Single-dose radiotherapy disables tumor cell homologous recombination via ischemia/reperfusion injury

Sahra Bodo, Cécile Campagne, Tin Htwe Thin, Daniel S. Higginson, H. Alberto Vargas, Guoqiang Hua, John D. Fuller, Ellen Ackerstaff, James Russell, Zhigang Zhang, Stefan Klingler, Hyung Joon Cho, Matthew G. Kaag, Yousef Mazaheri, Andreas Rimner, Katia Manova-Todorova, Boris Epel, Joan Zatcky, Cristian R. Cleary, Shyam RaoYoshiya Yamada, Michael J. Zelefsky, Howard J. Halpern, Jason A. Koutcher, Carlos Cordon-Cardo, Carlo Greco, Adriana Haimovitz-Friedman, Evis Sala, Simon N. Powell, Richard Kolesnick, Zvi Fuks

Research output: Contribution to journalArticle

15 Scopus citations

Abstract

Tumor cure with conventional fractionated radiotherapy is 65%, dependent on tumor cell–autonomous gradual buildup of DNA double-strand break (DSB) misrepair. Here we report that single-dose radiotherapy (SDRT), a disruptive technique that ablates more than 90% of human cancers, operates a distinct dual-target mechanism, linking acid sphingomyelinase–mediated (ASMase-mediated) microvascular perfusion defects to DNA unrepair in tumor cells to confer tumor cell lethality. ASMase-mediated microcirculatory vasoconstriction after SDRT conferred an ischemic stress response within parenchymal tumor cells, with ROS triggering the evolutionarily conserved SUMO stress response, specifically depleting chromatin-associated free SUMO3. Whereas SUMO3, but not SUMO2, was indispensable for homology-directed repair (HDR) of DSBs, HDR loss of function after SDRT yielded DSB unrepair, chromosomal aberrations, and tumor clonogen demise. Vasoconstriction blockade with the endothelin-1 inhibitor BQ-123, or ROS scavenging after SDRT using peroxiredoxin-6 overexpression or the SOD mimetic tempol, prevented chromatin SUMO3 depletion, HDR loss of function, and SDRT tumor ablation. We also provide evidence of mouse-to-human translation of this biology in a randomized clinical trial, showing that 24 Gy SDRT, but not 3×9 Gy fractionation, coupled early tumor ischemia/reperfusion to human cancer ablation. The SDRT biology provides opportunities for mechanism-based selective tumor radiosensitization via accessing of SDRT/ASMase signaling, as current studies indicate that this pathway is tractable to pharmacologic intervention.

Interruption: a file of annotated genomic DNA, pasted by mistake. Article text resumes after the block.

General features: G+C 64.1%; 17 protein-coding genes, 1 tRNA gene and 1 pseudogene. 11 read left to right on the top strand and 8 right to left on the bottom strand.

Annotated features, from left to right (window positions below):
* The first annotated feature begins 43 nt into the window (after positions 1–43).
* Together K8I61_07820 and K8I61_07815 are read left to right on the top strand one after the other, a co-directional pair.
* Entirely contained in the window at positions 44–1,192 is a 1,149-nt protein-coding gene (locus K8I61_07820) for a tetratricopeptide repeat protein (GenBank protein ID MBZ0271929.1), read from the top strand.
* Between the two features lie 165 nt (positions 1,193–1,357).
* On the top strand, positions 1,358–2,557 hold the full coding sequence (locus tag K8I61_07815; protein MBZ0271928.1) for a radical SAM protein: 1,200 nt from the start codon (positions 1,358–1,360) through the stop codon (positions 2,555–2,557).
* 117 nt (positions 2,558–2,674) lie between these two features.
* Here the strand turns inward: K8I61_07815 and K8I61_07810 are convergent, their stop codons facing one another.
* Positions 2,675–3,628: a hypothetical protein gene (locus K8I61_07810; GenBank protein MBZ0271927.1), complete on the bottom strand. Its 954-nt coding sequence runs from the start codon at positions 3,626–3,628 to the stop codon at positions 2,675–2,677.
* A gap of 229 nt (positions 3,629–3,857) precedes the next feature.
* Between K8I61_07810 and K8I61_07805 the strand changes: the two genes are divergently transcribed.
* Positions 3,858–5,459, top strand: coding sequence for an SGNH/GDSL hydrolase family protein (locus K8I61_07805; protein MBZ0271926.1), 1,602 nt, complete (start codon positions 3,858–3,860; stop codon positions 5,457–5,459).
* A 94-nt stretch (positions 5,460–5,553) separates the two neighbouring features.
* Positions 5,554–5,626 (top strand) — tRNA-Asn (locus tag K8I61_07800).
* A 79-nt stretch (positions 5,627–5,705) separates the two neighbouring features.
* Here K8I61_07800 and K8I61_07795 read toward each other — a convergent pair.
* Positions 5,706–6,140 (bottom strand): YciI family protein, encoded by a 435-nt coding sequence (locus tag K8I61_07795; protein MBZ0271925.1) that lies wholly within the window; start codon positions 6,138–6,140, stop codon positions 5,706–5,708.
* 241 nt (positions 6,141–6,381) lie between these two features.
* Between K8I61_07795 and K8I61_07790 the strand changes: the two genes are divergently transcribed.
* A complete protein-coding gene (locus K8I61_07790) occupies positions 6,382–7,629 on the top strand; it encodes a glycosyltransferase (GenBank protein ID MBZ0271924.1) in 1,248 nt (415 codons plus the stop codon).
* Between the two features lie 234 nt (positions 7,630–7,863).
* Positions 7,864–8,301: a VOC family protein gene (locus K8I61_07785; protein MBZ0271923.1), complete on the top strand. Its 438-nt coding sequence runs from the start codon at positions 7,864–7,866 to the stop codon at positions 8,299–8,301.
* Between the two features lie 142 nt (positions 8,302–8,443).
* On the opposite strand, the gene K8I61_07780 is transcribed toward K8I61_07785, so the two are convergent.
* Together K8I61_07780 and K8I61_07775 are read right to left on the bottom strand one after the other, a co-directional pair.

Original languageEnglish (US)
Pages (from-to)786-801
Number of pages16
JournalJournal of Clinical Investigation
Volume129
Issue number2
DOIs
StatePublished - Feb 1 2019
Externally publishedYes

ASJC Scopus subject areas

  • Medicine(all)

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    Bodo, S., Campagne, C., Thin, T. H., Higginson, D. S., Vargas, H. A., Hua, G., Fuller, J. D., Ackerstaff, E., Russell, J., Zhang, Z., Klingler, S., Cho, H. J., Kaag, M. G., Mazaheri, Y., Rimner, A., Manova-Todorova, K., Epel, B., Zatcky, J., Cleary, C. R., ... Fuks, Z. (2019). Single-dose radiotherapy disables tumor cell homologous recombination via ischemia/reperfusion injury. Journal of Clinical Investigation, 129(2), 786-801. https://doi.org/10.1172/JCI97631